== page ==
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Rethinking Scholarship: SPUs And The History Profession

November 19, 2007

The traditional view of scholarship in the history profession is that publications “count” only when they are either peer-reviewed articles or books. The preferred medium is paper. This kind of scholarship brings tenure to assistant professors and recognition from the establishment.

But a number of concerns have arisen about this modus operandi in recent years. For instance, the work of public historians involves exhibits, guiding tours, and making specialized scholarship accessible to the proverbial man or woman on the street. Is this work somehow less legitimate because it does not necessarily involve paper publications? Does scholarship only count when it is aimed at other historians?

And what of the internet? How do weblogs, online exhibits, and H-Net editing help with regard to the profession? What if you review books for an online magazine? Is that venue less important? What if your article is published by a journal that only exists online? What if you’re interested in making your lecture available via podcast? And what if each of your weblog posts are reviewed by fellow historians prior to publication?

The truth of the matter—right now—is that none of this non-article and non-book work counts. Running the most professional weblog on the planet, or being the most active, engaging H-Net editor, have little currency with regard to gaining tenure or recognition from established historians.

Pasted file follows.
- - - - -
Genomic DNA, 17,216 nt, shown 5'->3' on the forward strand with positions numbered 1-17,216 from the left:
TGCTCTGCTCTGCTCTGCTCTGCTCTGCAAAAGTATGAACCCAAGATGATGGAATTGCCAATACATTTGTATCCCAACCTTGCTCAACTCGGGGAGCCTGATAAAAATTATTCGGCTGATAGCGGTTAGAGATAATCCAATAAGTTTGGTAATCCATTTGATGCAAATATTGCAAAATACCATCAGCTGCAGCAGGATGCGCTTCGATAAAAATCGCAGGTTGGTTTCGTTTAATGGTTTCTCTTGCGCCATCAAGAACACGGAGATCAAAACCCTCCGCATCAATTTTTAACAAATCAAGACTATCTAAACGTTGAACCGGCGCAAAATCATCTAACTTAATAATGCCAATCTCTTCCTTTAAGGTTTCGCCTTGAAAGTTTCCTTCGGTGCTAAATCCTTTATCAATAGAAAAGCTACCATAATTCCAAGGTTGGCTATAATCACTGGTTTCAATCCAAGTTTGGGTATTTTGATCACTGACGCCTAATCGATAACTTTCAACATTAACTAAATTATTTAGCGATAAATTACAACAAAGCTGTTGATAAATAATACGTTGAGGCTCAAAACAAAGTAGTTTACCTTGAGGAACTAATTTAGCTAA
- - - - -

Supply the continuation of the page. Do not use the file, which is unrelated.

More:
How can this change? Nothing will happen overnight, but small movements are possible. I would like to suggest that the history profession borrow an idea from the sciences, from medicine in particular: SPUs, or Smallest Publishable Units. I ran across the concept in William Chace’s recent book, 100 Semesters. [1]

If the profession would organize a way to recognize the power of shorter historical pieces, this would radically help in forwarding the cause of those who do professional work in online mediums.

Many important e-mails, for instance, are generated by H-Net conversations. If someone proposes a helpful idea that receives a great deal of attention via H-Net, shouldn’t that idea receive professional recognition? If someone contributes to an H-Net book forum, shouldn’t that count?

The number of history books published each year easily outstrips the ability of the profession’s print publications to keep up. Wouldn’t it be productive to count one’s online reviews, either via weblog or H-Net, for tenure credit and in hiring processes?

If history departments and professional history organizations would formally recognize these kinds of work—SPUs—then perhaps non-paper work would be invigorated.

Peer review of these formats is not a problem in an H-Net setting. Editors control and review the content, so all conversations and contributions there are at least minimally peer reviewed.

But what of weblogs and online magazines? Should professional historians abandon those venues merely because the profession hasn’t found an efficient way to recognize that kind of work? And isn’t that work public history, at least?

Should the mode of presentation affect the legitimacy of solid historical work? Is not a medium legitimate when the profession declares it so?

We need to find a way to give incentives to established and aspiring historians in the electronic sphere. SPUs can help. If we do nothing, both H-Net and other online forums will suffer from the lack of participation by professionals.

Let’s make all good historical work “count” somehow. – TL

[1] William Chace, 100 Semesters: My Adventures as Student, Professor, and University President, and What I Learned Along the Way (Princeton: Princeton University Press, 2006), 135.

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